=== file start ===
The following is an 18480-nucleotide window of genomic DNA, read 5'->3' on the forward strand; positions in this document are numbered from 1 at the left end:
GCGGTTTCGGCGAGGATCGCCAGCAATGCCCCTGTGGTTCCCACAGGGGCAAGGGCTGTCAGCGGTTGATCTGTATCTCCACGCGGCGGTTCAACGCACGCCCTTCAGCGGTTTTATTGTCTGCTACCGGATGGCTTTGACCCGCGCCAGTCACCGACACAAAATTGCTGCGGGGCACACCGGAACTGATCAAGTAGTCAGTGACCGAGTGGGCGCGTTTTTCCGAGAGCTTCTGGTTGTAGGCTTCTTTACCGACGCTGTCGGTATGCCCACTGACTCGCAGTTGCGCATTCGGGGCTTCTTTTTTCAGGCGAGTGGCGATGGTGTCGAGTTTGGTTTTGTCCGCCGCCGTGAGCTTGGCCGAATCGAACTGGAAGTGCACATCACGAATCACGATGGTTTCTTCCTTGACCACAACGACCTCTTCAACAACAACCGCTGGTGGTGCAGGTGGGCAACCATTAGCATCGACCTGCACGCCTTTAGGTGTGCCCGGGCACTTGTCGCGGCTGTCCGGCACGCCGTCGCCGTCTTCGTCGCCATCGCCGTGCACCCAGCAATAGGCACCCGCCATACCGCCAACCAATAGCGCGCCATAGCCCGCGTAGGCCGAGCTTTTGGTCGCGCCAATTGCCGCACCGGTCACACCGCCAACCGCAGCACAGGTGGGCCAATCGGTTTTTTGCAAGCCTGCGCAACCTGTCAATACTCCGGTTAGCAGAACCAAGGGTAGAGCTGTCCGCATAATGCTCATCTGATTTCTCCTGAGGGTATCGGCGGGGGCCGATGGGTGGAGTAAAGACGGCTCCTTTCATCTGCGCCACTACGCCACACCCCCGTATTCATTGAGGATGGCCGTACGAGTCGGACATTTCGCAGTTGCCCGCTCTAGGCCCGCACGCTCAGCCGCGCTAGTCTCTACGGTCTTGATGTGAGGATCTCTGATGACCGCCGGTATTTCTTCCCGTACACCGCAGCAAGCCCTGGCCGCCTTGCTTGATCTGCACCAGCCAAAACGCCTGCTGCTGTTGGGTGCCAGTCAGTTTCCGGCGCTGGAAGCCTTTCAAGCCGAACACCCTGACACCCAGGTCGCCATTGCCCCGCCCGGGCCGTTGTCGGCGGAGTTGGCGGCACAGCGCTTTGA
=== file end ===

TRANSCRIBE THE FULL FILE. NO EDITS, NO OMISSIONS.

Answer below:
The following is an 18480-nucleotide window of genomic DNA, read 5'->3' on the forward strand; positions in this document are numbered from 1 at the left end:
GCGGTTTCGGCGAGGATCGCCAGCAATGCCCCTGTGGTTCCCACAGGGGCAAGGGCTGTCAGCGGTTGATCTGTATCTCCACGCGGCGGTTCAACGCACGCCCTTCAGCGGTTTTATTGTCTGCTACCGGATGGCTTTGACCCGCGCCAGTCACCGACACAAAATTGCTGCGGGGCACACCGGAACTGATCAAGTAGTCAGTGACCGAGTGGGCGCGTTTTTCCGAGAGCTTCTGGTTGTAGGCTTCTTTACCGACGCTGTCGGTATGCCCACTGACTCGCAGTTGCGCATTCGGGGCTTCTTTTTTCAGGCGAGTGGCGATGGTGTCGAGTTTGGTTTTGTCCGCCGCCGTGAGCTTGGCCGAATCGAACTGGAAGTGCACATCACGAATCACGATGGTTTCTTCCTTGACCACAACGACCTCTTCAACAACAACCGCTGGTGGTGCAGGTGGGCAACCATTAGCATCGACCTGCACGCCTTTAGGTGTGCCCGGGCACTTGTCGCGGCTGTCCGGCACGCCGTCGCCGTCTTCGTCGCCATCGCCGTGCACCCAGCAATAGGCACCCGCCATACCGCCAACCAATAGCGCGCCATAGCCCGCGTAGGCCGAGCTTTTGGTCGCGCCAATTGCCGCACCGGTCACACCGCCAACCGCAGCACAGGTGGGCCAATCGGTTTTTTGCAAGCCTGCGCAACCTGTCAATACTCCGGTTAGCAGAACCAAGGGTAGAGCTGTCCGCATAATGCTCATCTGATTTCTCCTGAGGGTATCGGCGGGGGCCGATGGGTGGAGTAAAGACGGCTCCTTTCATCTGCGCCACTACGCCACACCCCCGTATTCATTGAGGATGGCCGTACGAGTCGGACATTTCGCAGTTGCCCGCTCTAGGCCCGCACGCTCAGCCGCGCTAGTCTCTACGGTCTTGATGTGAGGATCTCTGATGACCGCCGGTATTTCTTCCCGTACACCGCAGCAAGCCCTGGCCGCCTTGCTTGATCTGCACCAGCCAAAACGCCTGCTGCTGTTGGGTGCCAGTCAGTTTCCGGCGCTGGAAGCCTTTCAAGCCGAACACCCTGACACCCAGGTCGCCATTGCCCCGCCCGGGCCGTTGTCGGCGGAGTTGGCGGCACAGCGCTTTGA